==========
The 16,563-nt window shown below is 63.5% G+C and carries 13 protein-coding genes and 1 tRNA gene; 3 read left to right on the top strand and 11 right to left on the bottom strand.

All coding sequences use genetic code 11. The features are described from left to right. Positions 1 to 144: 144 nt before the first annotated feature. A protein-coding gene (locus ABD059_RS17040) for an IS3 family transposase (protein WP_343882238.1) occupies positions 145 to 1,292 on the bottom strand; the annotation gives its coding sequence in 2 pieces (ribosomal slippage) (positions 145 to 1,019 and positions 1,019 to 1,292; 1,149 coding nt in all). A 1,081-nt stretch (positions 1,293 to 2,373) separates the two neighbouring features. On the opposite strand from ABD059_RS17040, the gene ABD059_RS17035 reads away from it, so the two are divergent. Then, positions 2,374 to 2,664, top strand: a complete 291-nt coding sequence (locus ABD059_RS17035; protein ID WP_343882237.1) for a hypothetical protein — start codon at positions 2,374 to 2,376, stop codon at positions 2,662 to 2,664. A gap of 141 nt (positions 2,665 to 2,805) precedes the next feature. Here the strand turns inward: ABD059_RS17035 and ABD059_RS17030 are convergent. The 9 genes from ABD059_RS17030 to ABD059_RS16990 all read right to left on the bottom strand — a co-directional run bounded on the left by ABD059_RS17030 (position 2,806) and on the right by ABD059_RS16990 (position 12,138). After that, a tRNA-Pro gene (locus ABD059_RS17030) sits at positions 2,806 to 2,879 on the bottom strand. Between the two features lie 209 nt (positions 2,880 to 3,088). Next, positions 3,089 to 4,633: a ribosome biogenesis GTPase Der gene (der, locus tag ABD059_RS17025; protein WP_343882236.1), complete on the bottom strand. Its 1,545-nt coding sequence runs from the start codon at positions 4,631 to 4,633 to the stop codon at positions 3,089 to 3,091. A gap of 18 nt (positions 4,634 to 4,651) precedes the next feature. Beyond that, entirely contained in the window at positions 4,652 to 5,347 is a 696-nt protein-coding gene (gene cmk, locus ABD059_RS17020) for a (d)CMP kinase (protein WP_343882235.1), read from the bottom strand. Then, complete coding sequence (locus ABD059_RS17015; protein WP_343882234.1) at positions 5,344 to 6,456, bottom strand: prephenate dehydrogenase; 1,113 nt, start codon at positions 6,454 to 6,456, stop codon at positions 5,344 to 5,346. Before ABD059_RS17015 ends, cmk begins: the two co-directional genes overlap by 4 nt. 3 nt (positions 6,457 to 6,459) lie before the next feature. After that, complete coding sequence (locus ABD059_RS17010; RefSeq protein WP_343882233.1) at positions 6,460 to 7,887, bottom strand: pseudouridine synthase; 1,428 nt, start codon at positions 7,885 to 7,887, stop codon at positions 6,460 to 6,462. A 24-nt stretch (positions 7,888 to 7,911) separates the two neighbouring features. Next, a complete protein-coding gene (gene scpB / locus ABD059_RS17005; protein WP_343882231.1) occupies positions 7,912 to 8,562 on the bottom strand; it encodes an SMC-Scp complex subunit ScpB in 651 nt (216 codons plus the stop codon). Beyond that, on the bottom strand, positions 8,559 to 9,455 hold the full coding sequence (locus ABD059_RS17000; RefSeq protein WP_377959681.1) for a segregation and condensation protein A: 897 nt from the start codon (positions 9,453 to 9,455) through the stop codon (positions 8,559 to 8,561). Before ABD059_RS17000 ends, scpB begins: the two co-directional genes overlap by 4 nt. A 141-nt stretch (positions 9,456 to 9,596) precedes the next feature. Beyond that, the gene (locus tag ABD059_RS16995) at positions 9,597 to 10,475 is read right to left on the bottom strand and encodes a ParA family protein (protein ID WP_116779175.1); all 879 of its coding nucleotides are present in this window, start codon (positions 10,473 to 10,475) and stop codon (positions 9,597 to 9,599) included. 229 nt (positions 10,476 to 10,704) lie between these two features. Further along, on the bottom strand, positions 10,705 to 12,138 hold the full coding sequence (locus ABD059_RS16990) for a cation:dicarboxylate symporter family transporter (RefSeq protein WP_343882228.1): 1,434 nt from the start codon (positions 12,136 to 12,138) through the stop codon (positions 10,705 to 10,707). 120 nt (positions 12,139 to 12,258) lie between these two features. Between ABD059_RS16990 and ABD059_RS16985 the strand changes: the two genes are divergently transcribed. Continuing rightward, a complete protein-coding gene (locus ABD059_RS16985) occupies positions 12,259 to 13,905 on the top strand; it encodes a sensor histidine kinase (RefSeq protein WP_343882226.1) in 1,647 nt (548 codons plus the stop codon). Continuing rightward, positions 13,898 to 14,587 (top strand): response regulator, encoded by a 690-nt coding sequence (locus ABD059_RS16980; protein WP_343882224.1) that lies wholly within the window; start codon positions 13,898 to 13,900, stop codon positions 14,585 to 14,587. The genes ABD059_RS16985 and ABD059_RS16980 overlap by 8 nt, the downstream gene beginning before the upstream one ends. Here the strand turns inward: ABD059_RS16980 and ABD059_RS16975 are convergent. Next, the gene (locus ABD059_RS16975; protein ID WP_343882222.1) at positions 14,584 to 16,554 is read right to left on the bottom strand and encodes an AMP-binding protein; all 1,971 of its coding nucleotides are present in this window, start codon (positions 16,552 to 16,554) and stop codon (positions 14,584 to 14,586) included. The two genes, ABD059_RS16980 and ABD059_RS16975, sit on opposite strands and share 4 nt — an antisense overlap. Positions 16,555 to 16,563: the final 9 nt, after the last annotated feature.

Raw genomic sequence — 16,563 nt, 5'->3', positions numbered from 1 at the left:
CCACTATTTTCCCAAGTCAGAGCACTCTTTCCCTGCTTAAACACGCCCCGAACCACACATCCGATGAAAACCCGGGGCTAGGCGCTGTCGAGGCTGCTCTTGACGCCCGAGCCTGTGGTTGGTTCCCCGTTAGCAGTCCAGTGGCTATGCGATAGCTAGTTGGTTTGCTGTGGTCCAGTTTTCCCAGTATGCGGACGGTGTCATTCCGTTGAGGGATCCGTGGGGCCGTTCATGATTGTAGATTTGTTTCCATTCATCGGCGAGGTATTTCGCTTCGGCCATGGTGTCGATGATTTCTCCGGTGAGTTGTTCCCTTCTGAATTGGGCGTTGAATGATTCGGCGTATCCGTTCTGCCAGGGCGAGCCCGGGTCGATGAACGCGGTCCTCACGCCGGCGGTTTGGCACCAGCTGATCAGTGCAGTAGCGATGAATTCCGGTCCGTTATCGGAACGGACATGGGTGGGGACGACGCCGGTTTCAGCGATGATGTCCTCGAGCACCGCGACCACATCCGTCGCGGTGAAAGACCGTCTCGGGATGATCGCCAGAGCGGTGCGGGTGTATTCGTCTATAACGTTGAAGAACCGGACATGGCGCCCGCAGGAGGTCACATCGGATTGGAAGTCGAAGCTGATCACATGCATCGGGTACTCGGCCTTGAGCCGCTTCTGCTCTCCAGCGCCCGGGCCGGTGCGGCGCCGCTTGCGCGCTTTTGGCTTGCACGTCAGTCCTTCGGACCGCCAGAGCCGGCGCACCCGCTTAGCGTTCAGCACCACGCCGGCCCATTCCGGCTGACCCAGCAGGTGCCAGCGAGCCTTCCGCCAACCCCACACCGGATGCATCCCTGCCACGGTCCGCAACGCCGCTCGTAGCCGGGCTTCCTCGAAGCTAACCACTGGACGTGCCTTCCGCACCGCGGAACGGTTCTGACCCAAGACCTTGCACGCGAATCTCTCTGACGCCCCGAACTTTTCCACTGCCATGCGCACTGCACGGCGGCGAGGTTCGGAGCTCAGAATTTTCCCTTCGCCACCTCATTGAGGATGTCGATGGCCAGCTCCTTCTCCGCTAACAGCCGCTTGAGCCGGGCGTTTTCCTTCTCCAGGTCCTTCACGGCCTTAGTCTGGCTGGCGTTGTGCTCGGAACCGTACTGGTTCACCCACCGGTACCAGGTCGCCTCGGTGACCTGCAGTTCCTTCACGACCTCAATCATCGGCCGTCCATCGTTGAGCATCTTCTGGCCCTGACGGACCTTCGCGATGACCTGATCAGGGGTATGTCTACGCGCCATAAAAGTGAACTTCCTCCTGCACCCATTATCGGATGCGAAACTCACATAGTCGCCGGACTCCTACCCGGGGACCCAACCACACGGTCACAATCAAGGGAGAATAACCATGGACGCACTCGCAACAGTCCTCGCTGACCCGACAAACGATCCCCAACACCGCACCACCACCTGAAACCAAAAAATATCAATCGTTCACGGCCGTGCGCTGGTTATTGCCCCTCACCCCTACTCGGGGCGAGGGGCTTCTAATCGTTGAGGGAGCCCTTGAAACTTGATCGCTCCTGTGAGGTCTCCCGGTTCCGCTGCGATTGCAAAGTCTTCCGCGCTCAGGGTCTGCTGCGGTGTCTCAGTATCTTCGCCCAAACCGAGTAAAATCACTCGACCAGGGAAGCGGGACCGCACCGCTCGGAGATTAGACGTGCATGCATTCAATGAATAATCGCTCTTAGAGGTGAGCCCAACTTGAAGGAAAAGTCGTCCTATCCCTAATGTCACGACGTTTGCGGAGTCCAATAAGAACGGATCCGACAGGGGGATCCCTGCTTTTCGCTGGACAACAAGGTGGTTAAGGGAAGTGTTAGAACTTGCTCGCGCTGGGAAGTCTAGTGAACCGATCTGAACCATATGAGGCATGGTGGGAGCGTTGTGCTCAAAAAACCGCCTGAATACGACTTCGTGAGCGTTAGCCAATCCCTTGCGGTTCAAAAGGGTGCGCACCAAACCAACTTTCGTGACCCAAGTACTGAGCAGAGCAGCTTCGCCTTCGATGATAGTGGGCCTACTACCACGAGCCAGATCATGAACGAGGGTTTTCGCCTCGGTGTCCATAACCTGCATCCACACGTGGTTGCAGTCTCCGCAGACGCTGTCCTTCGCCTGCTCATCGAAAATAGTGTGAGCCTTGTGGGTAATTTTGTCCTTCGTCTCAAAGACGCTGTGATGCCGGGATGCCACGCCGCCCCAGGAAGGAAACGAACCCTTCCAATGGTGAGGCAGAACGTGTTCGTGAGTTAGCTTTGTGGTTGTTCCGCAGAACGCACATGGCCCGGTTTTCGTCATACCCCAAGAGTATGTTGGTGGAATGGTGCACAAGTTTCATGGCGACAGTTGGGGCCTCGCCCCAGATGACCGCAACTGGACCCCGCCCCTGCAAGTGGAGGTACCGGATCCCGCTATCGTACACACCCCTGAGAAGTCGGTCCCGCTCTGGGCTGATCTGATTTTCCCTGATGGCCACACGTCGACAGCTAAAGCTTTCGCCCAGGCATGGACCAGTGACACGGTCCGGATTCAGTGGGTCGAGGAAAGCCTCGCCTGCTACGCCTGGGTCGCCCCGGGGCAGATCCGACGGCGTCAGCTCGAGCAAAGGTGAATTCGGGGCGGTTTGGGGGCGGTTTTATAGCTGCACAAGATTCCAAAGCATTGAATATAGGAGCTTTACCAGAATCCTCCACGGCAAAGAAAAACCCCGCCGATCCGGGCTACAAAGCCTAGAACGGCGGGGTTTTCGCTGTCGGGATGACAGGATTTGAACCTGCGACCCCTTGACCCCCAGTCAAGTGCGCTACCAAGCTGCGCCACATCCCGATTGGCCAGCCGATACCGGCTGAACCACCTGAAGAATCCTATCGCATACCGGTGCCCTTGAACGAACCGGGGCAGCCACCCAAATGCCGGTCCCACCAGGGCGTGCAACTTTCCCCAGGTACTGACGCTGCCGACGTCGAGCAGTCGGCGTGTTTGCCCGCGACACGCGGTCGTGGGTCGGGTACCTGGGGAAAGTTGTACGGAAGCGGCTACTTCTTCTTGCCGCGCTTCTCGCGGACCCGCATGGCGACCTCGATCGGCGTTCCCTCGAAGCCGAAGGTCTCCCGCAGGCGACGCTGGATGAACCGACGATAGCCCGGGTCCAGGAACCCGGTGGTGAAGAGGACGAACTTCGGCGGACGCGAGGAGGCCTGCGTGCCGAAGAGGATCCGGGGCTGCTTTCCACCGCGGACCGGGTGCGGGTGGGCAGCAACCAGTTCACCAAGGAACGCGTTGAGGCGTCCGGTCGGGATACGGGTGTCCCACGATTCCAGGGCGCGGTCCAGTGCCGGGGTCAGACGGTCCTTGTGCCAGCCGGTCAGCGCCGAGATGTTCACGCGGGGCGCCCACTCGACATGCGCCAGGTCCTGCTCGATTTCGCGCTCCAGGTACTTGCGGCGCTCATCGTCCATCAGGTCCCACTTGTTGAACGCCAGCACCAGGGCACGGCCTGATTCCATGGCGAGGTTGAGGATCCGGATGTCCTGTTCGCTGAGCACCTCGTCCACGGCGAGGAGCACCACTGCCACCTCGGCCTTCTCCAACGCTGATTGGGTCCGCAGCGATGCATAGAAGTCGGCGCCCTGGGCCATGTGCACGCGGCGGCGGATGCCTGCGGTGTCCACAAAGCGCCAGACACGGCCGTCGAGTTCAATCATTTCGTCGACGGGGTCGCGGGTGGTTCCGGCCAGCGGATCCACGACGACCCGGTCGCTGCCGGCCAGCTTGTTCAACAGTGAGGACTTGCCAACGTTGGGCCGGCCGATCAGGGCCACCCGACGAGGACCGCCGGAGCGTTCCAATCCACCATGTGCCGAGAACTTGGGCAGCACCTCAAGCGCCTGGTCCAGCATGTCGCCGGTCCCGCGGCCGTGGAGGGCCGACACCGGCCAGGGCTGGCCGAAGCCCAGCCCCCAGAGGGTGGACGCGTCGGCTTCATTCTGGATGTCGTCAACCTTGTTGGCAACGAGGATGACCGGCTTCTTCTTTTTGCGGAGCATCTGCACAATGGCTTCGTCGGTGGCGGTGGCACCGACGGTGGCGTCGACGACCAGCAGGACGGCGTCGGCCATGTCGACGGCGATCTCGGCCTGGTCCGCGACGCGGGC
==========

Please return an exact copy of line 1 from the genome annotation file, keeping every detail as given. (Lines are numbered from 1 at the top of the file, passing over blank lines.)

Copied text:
The 16,563-nt window shown below is 63.5% G+C and carries 13 protein-coding genes and 1 tRNA gene; 3 read left to right on the top strand and 11 right to left on the bottom strand.